But it’s also an opportunity to make improvements that may very well be dictated by necessity.
Try to be extra patient and considerate this Holiday Season and model that for your spouse. Be less quick to judge and perhaps you won’t be so harshly judged in return. It’s a truce for the time being. Make the most of it.
It’s appropriate to have standards and expectations. But try not to worry too much about what you “should” be feeling, thinking or doing. You may want to put some aspects of your normal Holiday routine on cruise control or farm it out to a trusted family member. Self-care is your first priority.
It might be a challenge, but when your partner is being helpful, express appreciation. Remember you’re both managing a very tough situation. Find ways of expressing appreciation when they are living up to their end of whatever bargain you’ve struck to get through the Holidays.
Breathe. Be brief…and stick to the business at hand.
Remember you can always go back to “it” later, but for now, you’re making memories for and with your kids.
You know that you can do better. And you will.
Don’t worry if you have a compelling need to do the Holidays differently this year. Remember the ultimate goal, to get through it with a minimum of drama and conflict. Focus on what’s possible…not what’s perfect. Be happy with a well-regulated “good enough” Holiday.
Whether or not couples therapy is something you’re willing to try next year, give yourself some credit for doing your very best to make the Holidays a delight for your kids and extended family.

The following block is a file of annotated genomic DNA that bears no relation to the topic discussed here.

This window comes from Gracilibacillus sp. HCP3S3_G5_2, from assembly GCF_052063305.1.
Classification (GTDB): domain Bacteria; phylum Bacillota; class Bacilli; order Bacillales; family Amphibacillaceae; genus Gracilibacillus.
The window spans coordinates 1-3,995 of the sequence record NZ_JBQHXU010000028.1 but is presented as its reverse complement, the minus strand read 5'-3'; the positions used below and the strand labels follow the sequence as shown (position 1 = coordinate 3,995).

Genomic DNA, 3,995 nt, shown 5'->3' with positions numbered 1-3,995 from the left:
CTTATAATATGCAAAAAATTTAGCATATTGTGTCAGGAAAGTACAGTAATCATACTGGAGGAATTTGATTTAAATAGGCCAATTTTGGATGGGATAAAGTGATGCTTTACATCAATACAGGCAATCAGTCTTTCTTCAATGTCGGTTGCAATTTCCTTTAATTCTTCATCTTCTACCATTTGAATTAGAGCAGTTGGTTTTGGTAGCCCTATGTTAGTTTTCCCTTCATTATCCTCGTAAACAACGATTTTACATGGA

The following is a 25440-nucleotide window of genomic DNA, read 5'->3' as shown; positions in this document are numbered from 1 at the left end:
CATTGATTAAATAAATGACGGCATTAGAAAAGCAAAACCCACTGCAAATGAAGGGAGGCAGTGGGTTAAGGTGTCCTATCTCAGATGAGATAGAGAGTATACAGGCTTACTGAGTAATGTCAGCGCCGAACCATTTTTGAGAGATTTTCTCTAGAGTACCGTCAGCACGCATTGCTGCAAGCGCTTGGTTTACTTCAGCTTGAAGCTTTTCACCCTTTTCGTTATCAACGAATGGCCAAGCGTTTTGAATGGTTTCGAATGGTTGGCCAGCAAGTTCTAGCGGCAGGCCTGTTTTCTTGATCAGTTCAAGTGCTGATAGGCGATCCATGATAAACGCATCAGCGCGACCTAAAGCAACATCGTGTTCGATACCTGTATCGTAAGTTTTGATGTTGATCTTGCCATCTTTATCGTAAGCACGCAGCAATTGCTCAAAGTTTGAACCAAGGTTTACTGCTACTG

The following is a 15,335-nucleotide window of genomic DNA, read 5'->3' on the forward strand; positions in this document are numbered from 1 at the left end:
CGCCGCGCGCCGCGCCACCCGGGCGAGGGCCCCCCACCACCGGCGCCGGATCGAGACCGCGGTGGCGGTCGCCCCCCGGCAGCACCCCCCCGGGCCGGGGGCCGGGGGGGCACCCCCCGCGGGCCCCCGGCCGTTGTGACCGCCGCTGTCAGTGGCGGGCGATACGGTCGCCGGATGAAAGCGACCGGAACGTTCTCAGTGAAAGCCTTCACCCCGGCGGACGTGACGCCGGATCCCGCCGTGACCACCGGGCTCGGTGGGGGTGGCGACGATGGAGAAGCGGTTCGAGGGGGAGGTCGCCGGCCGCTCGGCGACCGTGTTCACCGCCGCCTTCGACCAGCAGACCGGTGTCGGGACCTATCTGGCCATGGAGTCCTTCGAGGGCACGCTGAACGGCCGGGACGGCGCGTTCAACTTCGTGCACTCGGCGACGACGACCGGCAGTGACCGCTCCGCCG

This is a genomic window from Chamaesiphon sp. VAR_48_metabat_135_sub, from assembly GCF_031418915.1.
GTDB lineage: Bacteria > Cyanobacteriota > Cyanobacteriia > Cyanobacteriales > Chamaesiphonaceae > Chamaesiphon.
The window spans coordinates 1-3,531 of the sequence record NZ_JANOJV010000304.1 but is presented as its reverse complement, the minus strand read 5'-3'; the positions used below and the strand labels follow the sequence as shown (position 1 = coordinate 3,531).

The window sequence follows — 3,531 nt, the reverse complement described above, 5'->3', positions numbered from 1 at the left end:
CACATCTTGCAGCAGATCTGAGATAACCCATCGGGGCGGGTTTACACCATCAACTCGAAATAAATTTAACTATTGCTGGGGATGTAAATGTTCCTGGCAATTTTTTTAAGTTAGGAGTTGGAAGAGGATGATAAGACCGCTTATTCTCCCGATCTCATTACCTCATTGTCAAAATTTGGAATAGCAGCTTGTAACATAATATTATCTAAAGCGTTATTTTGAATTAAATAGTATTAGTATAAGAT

But it’s not just about your kids and family. It’s also about your marriage.
It takes grit and fortitude to plow through the Holidays while having unresolved marital problems.
This may be the first time in a while that you and your partner worked together in relative harmony, for a common purpose.
If they held their end up with skill, don’t be stingy with your praise.
You both will work incredibly hard to give your kids and extended family a Happy Holiday in 2019.
But don’t kid yourself. Your kids probably know all is not ok between the two of you…but here’s another way of looking at it.
And that’s going to linger in their little stockings a lot longer than you might think.
Happy holidays…and get yourselves some good couples therapy in 2020.
Daniel is a Marriage and Family Therapist. He currently sees couples at Couples Therapy Inc. in Boston, Massachusetts, three seasons in Cummington (at the foothills of the Berkshires...) and in Miami during joint retreats with his wife, Dr. Kathy McMahon. He uses EFT, Gottman Method, Solution-focused and the Developmental Model in his approaches.
We schedule three double sessions with you in total. You complete an extensive online relationship questionnaire. In that final meeting, we spend almost two hours with you explaining, from a science perspective what's working in your relationship, what's not, and how to fix it.
It's all done online, either week-by-week or over a weekend.